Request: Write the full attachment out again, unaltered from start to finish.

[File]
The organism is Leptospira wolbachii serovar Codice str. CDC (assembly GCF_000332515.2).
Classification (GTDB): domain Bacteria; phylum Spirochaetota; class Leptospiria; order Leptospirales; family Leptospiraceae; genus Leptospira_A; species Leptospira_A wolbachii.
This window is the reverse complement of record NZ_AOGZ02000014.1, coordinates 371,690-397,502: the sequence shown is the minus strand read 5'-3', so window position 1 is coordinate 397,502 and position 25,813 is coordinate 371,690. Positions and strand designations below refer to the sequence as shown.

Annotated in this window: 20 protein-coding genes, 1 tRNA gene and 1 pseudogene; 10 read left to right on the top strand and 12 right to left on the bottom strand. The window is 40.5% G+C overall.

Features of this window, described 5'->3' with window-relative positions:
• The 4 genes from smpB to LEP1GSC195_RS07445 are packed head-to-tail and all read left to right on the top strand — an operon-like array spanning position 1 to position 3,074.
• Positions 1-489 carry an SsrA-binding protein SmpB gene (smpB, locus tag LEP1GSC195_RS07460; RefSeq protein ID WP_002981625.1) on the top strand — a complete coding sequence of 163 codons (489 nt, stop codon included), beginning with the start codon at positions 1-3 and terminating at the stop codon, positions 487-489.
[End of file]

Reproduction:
The organism is Leptospira wolbachii serovar Codice str. CDC (assembly GCF_000332515.2).
Classification (GTDB): domain Bacteria; phylum Spirochaetota; class Leptospiria; order Leptospirales; family Leptospiraceae; genus Leptospira_A; species Leptospira_A wolbachii.
This window is the reverse complement of record NZ_AOGZ02000014.1, coordinates 371,690-397,502: the sequence shown is the minus strand read 5'-3', so window position 1 is coordinate 397,502 and position 25,813 is coordinate 371,690. Positions and strand designations below refer to the sequence as shown.

Annotated in this window: 20 protein-coding genes, 1 tRNA gene and 1 pseudogene; 10 read left to right on the top strand and 12 right to left on the bottom strand. The window is 40.5% G+C overall.

Features of this window, described 5'->3' with window-relative positions:
• The 4 genes from smpB to LEP1GSC195_RS07445 are packed head-to-tail and all read left to right on the top strand — an operon-like array spanning position 1 to position 3,074.
• Positions 1-489 carry an SsrA-binding protein SmpB gene (smpB, locus tag LEP1GSC195_RS07460; RefSeq protein ID WP_002981625.1) on the top strand — a complete coding sequence of 163 codons (489 nt, stop codon included), beginning with the start codon at positions 1-3 and terminating at the stop codon, positions 487-489.